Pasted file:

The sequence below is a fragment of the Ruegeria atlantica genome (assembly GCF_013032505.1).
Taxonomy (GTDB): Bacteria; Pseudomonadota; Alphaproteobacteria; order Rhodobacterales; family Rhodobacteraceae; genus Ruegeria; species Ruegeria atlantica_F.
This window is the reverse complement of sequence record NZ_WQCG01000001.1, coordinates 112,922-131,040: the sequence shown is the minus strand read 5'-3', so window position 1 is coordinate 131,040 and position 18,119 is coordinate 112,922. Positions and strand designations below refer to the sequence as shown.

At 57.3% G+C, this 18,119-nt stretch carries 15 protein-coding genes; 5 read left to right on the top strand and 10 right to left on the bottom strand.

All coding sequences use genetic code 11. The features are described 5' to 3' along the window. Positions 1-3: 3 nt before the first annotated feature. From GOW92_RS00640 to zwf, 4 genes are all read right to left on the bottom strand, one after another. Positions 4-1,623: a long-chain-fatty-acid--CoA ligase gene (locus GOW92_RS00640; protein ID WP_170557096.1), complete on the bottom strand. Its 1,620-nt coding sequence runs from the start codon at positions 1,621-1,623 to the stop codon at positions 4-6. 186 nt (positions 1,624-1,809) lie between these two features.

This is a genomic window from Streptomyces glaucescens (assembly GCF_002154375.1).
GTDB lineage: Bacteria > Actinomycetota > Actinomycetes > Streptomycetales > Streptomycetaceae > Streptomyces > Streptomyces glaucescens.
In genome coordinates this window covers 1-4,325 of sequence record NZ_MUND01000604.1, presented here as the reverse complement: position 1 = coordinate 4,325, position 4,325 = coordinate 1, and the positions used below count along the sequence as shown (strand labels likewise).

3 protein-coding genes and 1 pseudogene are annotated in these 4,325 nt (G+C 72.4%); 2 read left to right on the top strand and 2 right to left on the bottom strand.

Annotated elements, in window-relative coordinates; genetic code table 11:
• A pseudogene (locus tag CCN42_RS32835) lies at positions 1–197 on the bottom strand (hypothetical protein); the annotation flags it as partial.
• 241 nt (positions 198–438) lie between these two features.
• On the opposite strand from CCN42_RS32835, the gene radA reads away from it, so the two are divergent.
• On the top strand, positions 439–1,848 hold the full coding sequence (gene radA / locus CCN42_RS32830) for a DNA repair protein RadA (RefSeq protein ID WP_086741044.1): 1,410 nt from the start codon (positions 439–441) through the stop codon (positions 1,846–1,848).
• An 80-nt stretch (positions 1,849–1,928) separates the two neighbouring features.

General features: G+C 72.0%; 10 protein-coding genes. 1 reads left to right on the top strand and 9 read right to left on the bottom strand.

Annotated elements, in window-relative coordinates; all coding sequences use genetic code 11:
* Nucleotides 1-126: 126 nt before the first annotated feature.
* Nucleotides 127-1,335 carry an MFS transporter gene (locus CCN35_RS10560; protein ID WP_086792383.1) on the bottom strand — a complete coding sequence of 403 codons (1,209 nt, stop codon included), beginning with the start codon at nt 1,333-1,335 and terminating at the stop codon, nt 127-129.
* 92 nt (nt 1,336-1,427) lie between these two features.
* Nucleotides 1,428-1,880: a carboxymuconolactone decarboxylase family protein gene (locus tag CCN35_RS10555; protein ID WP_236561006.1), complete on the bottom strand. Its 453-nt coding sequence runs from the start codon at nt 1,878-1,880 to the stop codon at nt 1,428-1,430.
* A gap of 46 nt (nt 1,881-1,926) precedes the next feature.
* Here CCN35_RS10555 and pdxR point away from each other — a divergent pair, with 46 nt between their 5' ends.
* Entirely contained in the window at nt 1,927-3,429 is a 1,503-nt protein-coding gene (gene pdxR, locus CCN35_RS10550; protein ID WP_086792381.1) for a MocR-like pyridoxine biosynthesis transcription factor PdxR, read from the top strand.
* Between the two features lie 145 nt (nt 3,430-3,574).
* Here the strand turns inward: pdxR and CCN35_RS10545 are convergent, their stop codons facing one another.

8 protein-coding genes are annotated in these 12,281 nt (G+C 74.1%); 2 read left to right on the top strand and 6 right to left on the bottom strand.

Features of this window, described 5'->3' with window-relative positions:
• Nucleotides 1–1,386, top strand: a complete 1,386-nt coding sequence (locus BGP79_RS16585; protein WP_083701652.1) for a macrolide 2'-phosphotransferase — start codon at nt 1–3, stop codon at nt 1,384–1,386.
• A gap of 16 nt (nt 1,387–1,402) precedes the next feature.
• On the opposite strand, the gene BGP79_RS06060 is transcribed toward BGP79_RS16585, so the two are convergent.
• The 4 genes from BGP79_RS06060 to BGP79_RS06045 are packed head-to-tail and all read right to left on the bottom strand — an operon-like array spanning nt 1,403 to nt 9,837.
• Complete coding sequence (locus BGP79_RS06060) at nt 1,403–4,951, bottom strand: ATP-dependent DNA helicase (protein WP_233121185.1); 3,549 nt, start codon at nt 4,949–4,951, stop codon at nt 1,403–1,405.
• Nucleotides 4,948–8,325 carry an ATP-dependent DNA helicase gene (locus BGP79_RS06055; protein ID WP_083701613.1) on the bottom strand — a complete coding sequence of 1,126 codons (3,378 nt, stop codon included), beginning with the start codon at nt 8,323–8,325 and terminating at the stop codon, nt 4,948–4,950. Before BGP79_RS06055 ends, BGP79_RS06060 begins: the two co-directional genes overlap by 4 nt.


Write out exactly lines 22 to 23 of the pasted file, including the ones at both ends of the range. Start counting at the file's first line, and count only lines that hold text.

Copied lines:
* A gap of 46 nt (nt 1,881-1,926) precedes the next feature.
* Here CCN35_RS10555 and pdxR point away from each other — a divergent pair, with 46 nt between their 5' ends.